As you get ready to travel this summer, you should know that Hawaii just passed a bill that bans sunscreens containing ingredients that may damage or kill coral. It still needs the governor's signature, but it sounds pretty much like a sure thing. Hawaiian visitors will need to thoroughly research and consider new sun protection options, as some 70% of sunscreens on the market today have those ingredients.
Community bankers these days have lots to consider as well, particularly when it comes to striking the right balance between digital and physical delivery channels.
A large percentage of Americans now have at least one financial app on their smartphones, and they are using these apps far more frequently than they were even a few years ago. However, many digital banking customers are not satisfied with their digital experiences.
According to the results of a recent study from Bankrate, 63% of Americans now have at least one financial app on their smartphones and they use them fairly regularly. In fact, 70% of the people who have mobile banking apps on their smartphones say that they check them at least once a week, while another 16% check them every day.
Needless to say, this customer behavior provides a good opportunity for community banks to demonstrate their value to customers and build relationships. However, as you know, customers are getting more impatient and expect a seamless experience no matter the channel. So, staying on top of the game with your digital banking effort is critical.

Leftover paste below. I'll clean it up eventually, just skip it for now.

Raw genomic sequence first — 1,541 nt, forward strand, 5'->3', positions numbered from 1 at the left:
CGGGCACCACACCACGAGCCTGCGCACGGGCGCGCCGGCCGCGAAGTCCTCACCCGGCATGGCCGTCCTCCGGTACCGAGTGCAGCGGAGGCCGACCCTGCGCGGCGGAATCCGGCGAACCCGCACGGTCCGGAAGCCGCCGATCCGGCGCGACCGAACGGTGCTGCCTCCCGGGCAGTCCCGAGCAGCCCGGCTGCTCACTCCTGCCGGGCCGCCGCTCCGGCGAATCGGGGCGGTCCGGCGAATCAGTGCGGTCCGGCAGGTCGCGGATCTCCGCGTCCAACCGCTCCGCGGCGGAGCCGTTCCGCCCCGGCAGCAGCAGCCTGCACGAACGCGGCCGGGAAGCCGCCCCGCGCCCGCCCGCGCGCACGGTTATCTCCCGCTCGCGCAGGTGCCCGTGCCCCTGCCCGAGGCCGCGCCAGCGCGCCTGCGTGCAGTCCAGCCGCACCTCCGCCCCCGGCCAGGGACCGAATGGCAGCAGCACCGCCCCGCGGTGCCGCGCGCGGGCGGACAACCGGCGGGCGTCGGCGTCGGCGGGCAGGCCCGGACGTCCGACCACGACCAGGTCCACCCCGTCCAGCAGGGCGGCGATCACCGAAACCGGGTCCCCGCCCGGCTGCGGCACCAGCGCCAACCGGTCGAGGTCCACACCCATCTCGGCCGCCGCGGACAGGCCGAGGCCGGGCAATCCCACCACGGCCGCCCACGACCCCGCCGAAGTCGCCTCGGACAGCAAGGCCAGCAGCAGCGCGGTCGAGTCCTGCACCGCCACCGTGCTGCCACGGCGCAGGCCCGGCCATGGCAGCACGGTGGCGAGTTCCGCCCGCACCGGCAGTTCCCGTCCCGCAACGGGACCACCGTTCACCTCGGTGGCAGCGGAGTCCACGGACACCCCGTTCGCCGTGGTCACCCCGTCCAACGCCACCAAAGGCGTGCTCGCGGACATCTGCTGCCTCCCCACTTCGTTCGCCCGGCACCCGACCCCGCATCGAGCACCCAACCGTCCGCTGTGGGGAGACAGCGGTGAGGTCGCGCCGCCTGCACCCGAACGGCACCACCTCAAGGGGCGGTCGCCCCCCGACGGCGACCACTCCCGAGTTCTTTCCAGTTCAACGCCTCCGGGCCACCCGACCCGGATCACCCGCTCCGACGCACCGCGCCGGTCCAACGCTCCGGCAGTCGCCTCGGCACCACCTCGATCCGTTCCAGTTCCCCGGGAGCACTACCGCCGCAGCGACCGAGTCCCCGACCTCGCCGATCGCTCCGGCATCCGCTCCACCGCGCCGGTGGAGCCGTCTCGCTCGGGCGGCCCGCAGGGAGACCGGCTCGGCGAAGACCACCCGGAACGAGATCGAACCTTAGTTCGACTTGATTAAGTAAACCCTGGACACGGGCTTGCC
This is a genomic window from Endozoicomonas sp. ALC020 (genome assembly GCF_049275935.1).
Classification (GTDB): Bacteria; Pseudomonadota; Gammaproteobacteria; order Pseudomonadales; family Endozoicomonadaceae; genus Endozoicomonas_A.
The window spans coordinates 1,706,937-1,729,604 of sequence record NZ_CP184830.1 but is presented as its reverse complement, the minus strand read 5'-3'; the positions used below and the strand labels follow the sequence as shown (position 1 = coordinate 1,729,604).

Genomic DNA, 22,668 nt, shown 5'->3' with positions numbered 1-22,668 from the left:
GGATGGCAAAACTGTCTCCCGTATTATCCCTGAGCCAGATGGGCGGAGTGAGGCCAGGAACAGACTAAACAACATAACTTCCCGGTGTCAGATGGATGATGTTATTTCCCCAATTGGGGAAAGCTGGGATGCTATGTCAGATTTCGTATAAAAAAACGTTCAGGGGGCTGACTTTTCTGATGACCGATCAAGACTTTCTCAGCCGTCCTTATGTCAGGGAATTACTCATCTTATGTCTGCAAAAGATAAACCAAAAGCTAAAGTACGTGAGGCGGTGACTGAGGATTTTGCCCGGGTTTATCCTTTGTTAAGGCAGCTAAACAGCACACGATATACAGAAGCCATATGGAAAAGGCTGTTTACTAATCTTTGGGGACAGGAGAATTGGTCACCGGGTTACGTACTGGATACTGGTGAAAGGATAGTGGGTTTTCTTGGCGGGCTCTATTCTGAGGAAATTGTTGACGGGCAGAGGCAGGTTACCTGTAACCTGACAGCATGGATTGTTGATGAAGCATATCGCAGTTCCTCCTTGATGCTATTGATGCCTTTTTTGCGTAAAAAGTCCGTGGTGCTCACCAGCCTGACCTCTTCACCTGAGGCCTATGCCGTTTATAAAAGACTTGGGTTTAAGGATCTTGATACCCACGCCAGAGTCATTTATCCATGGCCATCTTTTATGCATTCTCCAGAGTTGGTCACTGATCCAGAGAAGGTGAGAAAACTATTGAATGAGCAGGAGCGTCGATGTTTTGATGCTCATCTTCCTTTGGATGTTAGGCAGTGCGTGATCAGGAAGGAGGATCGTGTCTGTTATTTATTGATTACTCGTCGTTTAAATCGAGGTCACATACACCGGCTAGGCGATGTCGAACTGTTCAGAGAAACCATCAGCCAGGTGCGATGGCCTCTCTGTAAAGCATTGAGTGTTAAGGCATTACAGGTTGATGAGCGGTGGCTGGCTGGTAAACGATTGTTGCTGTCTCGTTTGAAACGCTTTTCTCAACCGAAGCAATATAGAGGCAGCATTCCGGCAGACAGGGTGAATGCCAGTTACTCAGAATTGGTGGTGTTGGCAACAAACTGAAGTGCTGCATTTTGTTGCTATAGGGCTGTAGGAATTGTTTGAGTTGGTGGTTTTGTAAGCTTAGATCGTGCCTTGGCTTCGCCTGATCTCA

Some customers may also be easier to please than others, of course. According to the findings of another survey from D3 Banking Technology and Harris Poll, 68% of Americans who have used online banking platforms or mobile banking apps are frustrated with their experience. A large 32% of digital banking users also say they would be willing to switch banks, if they believed that doing so would lead to better online and mobile banking experiences.
Not surprisingly, younger customers have higher expectations for their digital banking services, and are therefore more likely to be frustrated. Of digital banking users between the ages of 18 and 34, 73% say they have been frustrated by their experience over the past year, while only 61% of users age 55 and above say they have been frustrated during that same period.
Providing the right set of digital features may be one way to satisfy these banking customers. According to D3/Harris findings, these app features are the most important: mobile deposits (70%); P2P (66%); and mobile account opening (51%). Here again, the survey found age influences how different customers use digital banking services and what they are looking for.
While you continue to process the information from these surveys, remember that you know your customers best. However, it could be a good time to review where you are with your mobile app and online banking platform. These should be updated along with the changing needs of your customers, but also along with the advancement of technology.
To stay ahead of the game, stay in touch with your IT team and your core vendor on any emerging technologies that could help, and talk to your customers for their specific preferences. From these conversations, you will know best how to deliver what your customers want before you wade into the digital waters.